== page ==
Curt Alliaume, Executive Producer: My idea for reviving Pyramid is closer to the classic game, but with the twist of adding… well, body language. The clue giver is center stage (like Showoffs) and has sixty seconds to communicate as many words as possible in a category (not just seven) to their partner. They can do it by walking, talking, gesturing, writing, anything they want, except the actual word itself. The first round is worth $100, the second $150, and the third $200. Ties are split between the two teams. The team with $300 at the end of the third round wins the game and goes on to the Winner’s Circle for $25,000. If neither team has earned $300, a three-word playoff round is played, with the team accomplishing the three words in the least time going to the Winner’s Circle. That part of the game remains unchanged.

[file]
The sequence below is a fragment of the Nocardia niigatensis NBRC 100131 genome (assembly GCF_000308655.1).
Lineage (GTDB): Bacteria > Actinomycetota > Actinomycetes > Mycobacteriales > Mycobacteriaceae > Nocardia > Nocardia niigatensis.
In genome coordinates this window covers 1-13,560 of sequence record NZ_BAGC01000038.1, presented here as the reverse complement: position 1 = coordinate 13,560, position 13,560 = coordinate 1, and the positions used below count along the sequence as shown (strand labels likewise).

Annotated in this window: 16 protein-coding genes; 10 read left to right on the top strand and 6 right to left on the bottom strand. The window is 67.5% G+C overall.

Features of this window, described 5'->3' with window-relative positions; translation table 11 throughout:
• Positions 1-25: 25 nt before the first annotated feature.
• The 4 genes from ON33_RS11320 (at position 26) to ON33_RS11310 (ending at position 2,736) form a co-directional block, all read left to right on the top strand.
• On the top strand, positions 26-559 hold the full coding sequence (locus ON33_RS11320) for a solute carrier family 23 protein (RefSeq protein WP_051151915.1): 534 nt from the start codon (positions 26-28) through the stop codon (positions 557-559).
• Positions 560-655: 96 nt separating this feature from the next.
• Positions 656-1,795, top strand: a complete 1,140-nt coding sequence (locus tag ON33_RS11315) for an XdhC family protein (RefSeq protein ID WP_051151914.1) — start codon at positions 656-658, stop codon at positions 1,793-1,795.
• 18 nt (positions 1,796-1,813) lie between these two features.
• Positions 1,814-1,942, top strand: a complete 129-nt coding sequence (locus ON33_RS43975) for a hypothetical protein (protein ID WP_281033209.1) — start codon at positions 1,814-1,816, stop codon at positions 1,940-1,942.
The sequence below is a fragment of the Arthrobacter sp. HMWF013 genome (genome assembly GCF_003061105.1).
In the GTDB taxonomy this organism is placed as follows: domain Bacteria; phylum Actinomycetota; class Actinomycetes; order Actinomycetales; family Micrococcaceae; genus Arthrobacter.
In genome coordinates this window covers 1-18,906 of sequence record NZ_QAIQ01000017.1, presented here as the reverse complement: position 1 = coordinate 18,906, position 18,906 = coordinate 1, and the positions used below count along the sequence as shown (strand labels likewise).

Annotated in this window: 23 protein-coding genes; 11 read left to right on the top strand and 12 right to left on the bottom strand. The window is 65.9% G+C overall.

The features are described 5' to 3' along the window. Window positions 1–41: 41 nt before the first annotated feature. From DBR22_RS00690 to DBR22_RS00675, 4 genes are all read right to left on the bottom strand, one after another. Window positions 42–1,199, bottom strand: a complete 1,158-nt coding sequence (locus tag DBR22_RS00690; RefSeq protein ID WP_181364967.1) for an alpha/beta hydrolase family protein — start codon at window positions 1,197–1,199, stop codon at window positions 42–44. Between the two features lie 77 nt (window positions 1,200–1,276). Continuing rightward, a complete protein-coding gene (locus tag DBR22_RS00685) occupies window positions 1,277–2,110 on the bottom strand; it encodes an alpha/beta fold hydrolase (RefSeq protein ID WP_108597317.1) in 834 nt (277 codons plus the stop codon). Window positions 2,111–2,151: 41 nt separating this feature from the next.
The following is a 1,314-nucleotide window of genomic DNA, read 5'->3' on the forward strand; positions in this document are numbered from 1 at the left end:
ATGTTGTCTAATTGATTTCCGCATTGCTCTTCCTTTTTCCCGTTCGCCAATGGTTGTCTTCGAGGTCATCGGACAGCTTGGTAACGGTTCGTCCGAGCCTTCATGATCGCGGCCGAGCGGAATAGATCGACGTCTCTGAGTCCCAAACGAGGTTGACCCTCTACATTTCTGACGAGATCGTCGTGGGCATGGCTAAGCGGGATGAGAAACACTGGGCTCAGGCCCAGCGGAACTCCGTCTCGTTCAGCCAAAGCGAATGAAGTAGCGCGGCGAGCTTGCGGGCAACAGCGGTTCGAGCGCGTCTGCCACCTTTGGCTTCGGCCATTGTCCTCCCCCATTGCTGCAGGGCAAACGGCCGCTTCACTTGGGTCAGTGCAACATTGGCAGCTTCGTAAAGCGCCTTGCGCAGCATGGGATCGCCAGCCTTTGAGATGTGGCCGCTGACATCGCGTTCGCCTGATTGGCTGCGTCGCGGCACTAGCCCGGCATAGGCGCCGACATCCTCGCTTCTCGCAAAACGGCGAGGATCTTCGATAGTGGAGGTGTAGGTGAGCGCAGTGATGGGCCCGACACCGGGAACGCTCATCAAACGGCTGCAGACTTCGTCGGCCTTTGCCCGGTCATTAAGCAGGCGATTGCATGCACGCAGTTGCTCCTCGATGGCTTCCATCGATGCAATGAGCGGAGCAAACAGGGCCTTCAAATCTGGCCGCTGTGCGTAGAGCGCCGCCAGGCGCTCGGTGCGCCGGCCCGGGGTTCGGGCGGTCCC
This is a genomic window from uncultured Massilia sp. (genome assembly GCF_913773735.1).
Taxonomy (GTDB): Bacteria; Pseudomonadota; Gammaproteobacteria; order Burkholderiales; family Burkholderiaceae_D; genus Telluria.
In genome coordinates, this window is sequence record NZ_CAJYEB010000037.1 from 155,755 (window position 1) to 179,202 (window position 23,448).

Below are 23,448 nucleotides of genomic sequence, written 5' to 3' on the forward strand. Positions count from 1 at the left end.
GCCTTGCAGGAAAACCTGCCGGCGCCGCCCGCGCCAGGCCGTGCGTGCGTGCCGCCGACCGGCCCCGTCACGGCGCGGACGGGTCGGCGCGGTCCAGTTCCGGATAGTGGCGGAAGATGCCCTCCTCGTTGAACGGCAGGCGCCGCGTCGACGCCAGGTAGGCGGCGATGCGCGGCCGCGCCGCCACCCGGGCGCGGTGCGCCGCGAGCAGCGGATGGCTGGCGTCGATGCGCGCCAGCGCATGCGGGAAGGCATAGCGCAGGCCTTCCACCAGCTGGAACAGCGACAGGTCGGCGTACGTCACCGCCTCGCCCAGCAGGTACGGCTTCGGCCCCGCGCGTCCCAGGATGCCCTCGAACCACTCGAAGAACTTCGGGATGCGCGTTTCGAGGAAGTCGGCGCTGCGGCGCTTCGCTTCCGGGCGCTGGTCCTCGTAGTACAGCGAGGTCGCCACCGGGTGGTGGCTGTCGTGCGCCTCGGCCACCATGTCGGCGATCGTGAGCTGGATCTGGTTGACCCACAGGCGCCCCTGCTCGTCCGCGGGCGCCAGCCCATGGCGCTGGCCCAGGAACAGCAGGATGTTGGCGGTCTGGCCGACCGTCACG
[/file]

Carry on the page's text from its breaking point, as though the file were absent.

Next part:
My Grade: A.

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Sound + Vision:

  • YouTube clips are as follows. Please note most of these were stolen from Page O' without proper credit: - A $10,000 win, circa 1978, with Loretta Swit. - The William Shatner freakout. - Geoff Edwards and a $20,000 win circa 1977. - A $100,000 win from 1986, picked primarily because Mary Cadorette is so damn cute (and she's as thrilled as the winner).

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    The $10,000 Pyramid and The $25,000 Pyramid are copyrighted titles of Bob Stewart Productions. This page is in no way affiliated with or endorsed by Bob Stewart Productions, Columbia/Tri-Star Television, their subsidiaries, affiliates, or successor organizations. No challenge to their ownership is implied. Photos originally appeared on eBay. The $10,000 Pyramid box game copyright Milton Bradley Company.